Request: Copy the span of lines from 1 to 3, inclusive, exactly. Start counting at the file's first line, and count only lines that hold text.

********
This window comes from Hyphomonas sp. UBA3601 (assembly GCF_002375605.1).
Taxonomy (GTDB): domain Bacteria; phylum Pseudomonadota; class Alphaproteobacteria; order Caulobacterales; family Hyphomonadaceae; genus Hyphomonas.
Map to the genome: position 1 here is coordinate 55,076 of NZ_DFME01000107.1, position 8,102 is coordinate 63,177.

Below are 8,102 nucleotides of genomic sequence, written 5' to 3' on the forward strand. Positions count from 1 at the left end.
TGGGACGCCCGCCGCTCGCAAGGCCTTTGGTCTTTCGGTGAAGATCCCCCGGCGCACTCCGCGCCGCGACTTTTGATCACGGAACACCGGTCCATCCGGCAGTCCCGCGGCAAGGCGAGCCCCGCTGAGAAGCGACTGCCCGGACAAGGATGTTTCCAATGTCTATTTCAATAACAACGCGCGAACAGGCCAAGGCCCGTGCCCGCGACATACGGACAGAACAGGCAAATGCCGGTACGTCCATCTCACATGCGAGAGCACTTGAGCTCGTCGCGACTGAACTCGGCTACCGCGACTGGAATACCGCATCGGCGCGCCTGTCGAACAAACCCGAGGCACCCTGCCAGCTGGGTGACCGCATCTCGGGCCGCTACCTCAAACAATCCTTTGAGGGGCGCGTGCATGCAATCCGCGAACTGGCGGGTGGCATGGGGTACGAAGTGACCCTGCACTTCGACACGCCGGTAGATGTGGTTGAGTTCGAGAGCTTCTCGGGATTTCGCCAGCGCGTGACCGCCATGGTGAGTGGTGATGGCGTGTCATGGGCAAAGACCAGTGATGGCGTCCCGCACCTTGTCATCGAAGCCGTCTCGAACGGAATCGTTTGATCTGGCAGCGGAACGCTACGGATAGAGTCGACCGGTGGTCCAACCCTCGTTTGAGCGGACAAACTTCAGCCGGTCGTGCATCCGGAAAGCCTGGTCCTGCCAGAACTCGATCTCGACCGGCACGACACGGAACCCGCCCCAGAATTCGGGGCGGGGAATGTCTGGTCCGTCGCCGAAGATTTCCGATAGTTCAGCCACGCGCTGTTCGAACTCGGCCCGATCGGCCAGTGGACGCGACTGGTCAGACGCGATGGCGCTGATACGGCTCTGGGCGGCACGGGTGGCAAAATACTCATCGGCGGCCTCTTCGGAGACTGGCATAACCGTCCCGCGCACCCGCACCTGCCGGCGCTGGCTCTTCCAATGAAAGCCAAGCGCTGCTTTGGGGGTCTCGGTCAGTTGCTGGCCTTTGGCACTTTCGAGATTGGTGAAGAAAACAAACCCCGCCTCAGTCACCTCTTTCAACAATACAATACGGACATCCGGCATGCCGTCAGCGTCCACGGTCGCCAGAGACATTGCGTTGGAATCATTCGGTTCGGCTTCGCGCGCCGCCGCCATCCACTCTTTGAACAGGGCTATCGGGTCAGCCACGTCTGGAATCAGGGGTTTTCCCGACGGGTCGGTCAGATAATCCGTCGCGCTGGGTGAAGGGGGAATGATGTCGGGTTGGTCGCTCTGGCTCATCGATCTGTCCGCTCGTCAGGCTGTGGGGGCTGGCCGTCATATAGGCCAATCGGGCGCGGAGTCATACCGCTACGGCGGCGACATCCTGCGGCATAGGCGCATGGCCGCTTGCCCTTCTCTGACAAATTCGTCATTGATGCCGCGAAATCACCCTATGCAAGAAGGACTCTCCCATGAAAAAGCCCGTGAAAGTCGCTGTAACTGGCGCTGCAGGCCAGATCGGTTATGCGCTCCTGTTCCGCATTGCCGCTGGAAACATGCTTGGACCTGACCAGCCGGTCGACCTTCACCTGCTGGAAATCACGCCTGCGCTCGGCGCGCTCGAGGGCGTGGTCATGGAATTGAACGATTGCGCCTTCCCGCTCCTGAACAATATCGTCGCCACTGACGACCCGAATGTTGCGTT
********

This window comes from Hyphomonas sp. UBA3601 (assembly GCF_002375605.1).
Taxonomy (GTDB): domain Bacteria; phylum Pseudomonadota; class Alphaproteobacteria; order Caulobacterales; family Hyphomonadaceae; genus Hyphomonas.
Map to the genome: position 1 here is coordinate 55,076 of NZ_DFME01000107.1, position 8,102 is coordinate 63,177.